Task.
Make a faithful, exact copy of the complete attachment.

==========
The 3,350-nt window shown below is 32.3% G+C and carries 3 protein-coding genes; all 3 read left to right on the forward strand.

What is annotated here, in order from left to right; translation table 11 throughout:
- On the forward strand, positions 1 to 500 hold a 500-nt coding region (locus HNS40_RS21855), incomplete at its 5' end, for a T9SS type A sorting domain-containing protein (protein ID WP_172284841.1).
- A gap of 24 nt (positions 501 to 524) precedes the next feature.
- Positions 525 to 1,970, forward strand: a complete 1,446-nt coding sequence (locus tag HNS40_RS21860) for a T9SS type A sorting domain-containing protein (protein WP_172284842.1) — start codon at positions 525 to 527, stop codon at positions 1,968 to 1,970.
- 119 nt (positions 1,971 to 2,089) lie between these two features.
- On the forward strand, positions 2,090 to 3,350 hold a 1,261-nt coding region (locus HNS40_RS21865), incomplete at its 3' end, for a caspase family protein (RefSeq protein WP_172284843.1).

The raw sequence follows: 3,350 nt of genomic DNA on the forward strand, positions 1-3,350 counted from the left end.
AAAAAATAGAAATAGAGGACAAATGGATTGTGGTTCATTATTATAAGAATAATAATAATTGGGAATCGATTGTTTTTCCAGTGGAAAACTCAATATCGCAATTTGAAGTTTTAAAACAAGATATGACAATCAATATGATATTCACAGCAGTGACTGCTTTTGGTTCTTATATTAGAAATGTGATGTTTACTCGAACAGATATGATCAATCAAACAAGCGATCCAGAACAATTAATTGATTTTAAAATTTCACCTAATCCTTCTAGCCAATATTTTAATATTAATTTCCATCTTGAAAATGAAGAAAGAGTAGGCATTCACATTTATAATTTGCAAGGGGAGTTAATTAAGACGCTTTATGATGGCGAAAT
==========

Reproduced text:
The 3,350-nt window shown below is 32.3% G+C and carries 3 protein-coding genes; all 3 read left to right on the forward strand.

What is annotated here, in order from left to right; translation table 11 throughout:
- On the forward strand, positions 1 to 500 hold a 500-nt coding region (locus HNS40_RS21855), incomplete at its 5' end, for a T9SS type A sorting domain-containing protein (protein ID WP_172284841.1).
- A gap of 24 nt (positions 501 to 524) precedes the next feature.
- Positions 525 to 1,970, forward strand: a complete 1,446-nt coding sequence (locus tag HNS40_RS21860) for a T9SS type A sorting domain-containing protein (protein WP_172284842.1) — start codon at positions 525 to 527, stop codon at positions 1,968 to 1,970.
- 119 nt (positions 1,971 to 2,089) lie between these two features.
- On the forward strand, positions 2,090 to 3,350 hold a 1,261-nt coding region (locus HNS40_RS21865), incomplete at its 3' end, for a caspase family protein (RefSeq protein WP_172284843.1).

The raw sequence follows: 3,350 nt of genomic DNA on the forward strand, positions 1-3,350 counted from the left end.
AAAAAATAGAAATAGAGGACAAATGGATTGTGGTTCATTATTATAAGAATAATAATAATTGGGAATCGATTGTTTTTCCAGTGGAAAACTCAATATCGCAATTTGAAGTTTTAAAACAAGATATGACAATCAATATGATATTCACAGCAGTGACTGCTTTTGGTTCTTATATTAGAAATGTGATGTTTACTCGAACAGATATGATCAATCAAACAAGCGATCCAGAACAATTAATTGATTTTAAAATTTCACCTAATCCTTCTAGCCAATATTTTAATATTAATTTCCATCTTGAAAATGAAGAAAGAGTAGGCATTCACATTTATAATTTGCAAGGGGAGTTAATTAAGACGCTTTATGATGGCGAAAT